Walk past the edgy group show in the front room of Schroeder Romero & Shredder, and you’d be forgiven for thinking there’s another multiartist exhibition in the back. Here are abstractions, doodles, illustrations, representational paintings, and just about everything in between. That Jean Hélion (1904-1987) created them all speaks to the range of this influential French-American artist.
Jean Hélion, Equilibre (Oil on canvas 44 7/8 x 57 7/8 inches, 1936)
Mr. Hélion was often out of step with the styles of the day. He was abstract in the 1930s, representational in the 1950s. Now these shifts demonstrate his independence of vision. This compact survey, a joint effort of the gallery and Deborah Rosenthal, lets us see the connections between wide-ranging works. The sculptural shapes of “Abstraction” (1939) reappear in the wrinkled bed sheets and folded arms of “Nu Accoudé” (1949)—an exquisite example of the artist’s representational abilities.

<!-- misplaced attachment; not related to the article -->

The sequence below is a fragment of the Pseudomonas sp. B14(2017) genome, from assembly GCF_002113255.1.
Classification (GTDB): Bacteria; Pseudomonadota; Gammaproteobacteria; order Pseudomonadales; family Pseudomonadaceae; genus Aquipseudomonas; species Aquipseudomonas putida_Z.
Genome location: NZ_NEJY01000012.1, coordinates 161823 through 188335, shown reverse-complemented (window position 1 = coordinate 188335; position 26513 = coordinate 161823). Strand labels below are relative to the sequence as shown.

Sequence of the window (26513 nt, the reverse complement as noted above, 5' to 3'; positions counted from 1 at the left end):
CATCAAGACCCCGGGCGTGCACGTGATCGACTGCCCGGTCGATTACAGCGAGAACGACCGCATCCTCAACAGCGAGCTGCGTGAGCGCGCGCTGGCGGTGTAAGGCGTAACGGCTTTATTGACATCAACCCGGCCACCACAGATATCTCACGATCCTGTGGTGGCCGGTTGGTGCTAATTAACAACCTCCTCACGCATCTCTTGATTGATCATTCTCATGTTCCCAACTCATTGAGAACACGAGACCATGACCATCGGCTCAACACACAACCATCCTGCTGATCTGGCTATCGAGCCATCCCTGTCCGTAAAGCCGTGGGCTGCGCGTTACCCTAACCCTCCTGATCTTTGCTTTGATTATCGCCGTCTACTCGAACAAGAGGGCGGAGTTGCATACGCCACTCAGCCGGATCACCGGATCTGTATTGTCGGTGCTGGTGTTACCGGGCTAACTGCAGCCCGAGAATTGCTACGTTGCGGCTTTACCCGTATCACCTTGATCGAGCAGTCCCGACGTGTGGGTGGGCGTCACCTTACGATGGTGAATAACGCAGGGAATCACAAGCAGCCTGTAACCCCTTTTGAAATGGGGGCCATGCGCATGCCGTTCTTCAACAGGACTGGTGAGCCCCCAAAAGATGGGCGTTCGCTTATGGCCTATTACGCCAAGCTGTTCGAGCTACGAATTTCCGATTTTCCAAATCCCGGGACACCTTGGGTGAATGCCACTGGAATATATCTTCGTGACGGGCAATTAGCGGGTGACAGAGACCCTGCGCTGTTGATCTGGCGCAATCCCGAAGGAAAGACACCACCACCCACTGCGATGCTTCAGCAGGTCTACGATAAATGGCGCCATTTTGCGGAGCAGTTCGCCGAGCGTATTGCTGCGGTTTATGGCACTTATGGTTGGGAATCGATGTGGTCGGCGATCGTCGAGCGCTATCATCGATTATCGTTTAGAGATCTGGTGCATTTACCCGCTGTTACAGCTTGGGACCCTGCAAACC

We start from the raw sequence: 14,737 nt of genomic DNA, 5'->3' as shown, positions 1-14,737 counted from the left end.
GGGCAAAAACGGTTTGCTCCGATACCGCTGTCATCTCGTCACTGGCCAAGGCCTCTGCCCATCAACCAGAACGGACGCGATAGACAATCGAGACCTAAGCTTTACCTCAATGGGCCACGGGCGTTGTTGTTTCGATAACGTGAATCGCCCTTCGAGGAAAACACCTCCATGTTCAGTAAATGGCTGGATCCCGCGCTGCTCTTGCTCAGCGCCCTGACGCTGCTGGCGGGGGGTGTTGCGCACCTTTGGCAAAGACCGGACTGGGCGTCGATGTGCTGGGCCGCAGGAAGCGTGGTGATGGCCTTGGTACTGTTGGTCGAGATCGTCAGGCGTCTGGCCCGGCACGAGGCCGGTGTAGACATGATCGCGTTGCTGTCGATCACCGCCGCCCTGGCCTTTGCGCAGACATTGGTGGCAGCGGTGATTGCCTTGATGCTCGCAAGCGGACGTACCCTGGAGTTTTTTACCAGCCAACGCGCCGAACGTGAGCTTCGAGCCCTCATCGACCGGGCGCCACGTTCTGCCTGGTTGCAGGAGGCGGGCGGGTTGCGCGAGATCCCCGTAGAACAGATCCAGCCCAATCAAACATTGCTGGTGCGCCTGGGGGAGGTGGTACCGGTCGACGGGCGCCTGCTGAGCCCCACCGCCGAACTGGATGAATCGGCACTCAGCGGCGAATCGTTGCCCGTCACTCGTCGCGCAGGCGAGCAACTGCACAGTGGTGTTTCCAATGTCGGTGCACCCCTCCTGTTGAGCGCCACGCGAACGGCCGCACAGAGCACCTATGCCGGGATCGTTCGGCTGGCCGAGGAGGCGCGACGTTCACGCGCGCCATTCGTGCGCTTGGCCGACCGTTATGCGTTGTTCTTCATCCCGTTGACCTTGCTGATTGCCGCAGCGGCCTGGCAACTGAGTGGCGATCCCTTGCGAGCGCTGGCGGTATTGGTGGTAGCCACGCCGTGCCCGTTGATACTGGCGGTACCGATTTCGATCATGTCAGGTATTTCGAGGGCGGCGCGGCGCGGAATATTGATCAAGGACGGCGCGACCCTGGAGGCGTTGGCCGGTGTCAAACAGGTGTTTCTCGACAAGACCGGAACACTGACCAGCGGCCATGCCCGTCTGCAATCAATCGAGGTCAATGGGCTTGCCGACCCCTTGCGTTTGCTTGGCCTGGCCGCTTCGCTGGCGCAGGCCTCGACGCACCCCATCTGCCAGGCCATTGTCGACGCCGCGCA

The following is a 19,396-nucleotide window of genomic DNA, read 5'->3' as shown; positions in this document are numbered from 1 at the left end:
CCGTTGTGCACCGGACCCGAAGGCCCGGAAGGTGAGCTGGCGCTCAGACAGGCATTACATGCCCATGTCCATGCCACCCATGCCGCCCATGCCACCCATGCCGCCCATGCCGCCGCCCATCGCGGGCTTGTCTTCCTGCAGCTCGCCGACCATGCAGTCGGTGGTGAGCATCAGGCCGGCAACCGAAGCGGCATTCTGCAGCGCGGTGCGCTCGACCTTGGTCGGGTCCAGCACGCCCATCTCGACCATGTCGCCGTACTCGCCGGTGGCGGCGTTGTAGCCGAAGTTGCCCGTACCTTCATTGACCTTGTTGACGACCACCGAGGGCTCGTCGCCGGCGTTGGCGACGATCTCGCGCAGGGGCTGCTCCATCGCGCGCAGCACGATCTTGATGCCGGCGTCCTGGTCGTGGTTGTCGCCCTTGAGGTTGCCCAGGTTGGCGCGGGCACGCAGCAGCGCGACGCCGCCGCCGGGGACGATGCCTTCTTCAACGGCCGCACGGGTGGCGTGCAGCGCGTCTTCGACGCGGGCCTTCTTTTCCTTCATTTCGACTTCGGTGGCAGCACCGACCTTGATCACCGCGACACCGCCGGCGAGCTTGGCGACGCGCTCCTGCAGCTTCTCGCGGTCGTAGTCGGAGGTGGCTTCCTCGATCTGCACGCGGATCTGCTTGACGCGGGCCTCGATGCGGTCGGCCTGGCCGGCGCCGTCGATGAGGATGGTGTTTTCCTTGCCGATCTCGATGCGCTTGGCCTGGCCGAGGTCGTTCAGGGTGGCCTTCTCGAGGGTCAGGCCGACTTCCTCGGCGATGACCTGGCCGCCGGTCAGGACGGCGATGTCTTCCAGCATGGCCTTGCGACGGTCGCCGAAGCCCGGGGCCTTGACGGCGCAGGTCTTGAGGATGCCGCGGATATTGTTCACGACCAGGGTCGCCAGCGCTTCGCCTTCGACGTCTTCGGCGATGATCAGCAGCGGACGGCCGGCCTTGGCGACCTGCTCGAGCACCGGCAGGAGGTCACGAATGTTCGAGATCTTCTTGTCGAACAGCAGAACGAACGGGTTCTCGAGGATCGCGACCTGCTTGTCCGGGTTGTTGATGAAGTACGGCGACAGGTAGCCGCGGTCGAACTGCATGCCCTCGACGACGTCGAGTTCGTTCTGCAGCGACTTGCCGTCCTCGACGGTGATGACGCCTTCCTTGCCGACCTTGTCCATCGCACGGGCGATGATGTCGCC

Mr. Hélion drew “from daily experience as well as from culture, from the experience of others,” as he once told the artist George L.K. Morris. He excelled in his powers of observation, even if the execution did not always equal the vision (as in the overcooked “Remake” from 1983).
Mr. Hélion lived an impressive life. After being captured as a French soldier in 1940, he spent two years as a POW before escaping from a Nazi prison ship. Ms. Rosenthal has written the foreword to a reissue of his book about this ordeal. A bestseller when published in 1943, “They Shall Not Have Me” is a manifesto of freedom from an artist who refused to stand still or look away.
Jean Hélion: ‘Five Decades’
Schroeder Romero & Shredder
531 W. 26th St., (212) 630-0722
Through June 30
--adapted from The Wall Street Journal, June 23, 2012